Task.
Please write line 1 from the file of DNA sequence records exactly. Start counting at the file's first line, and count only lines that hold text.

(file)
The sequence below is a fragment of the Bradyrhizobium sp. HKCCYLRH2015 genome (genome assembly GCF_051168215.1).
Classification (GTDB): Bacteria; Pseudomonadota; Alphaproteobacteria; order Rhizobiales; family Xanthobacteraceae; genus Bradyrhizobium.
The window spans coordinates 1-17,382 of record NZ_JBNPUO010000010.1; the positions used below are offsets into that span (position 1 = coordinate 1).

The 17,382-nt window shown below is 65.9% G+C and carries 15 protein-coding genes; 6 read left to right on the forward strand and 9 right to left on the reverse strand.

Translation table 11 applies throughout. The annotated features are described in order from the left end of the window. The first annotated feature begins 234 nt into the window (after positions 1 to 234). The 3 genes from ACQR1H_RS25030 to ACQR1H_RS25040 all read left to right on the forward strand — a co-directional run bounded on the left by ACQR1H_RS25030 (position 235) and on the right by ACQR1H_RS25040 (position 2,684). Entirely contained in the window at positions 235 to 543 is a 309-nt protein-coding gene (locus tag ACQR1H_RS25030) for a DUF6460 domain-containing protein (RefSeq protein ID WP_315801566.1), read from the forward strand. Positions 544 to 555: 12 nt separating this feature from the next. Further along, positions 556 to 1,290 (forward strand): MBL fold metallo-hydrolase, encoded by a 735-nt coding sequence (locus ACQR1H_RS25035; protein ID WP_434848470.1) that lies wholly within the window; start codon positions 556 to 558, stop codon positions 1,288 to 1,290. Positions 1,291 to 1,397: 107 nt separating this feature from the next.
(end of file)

The sequence below is a fragment of the Bradyrhizobium sp. HKCCYLRH2015 genome (genome assembly GCF_051168215.1).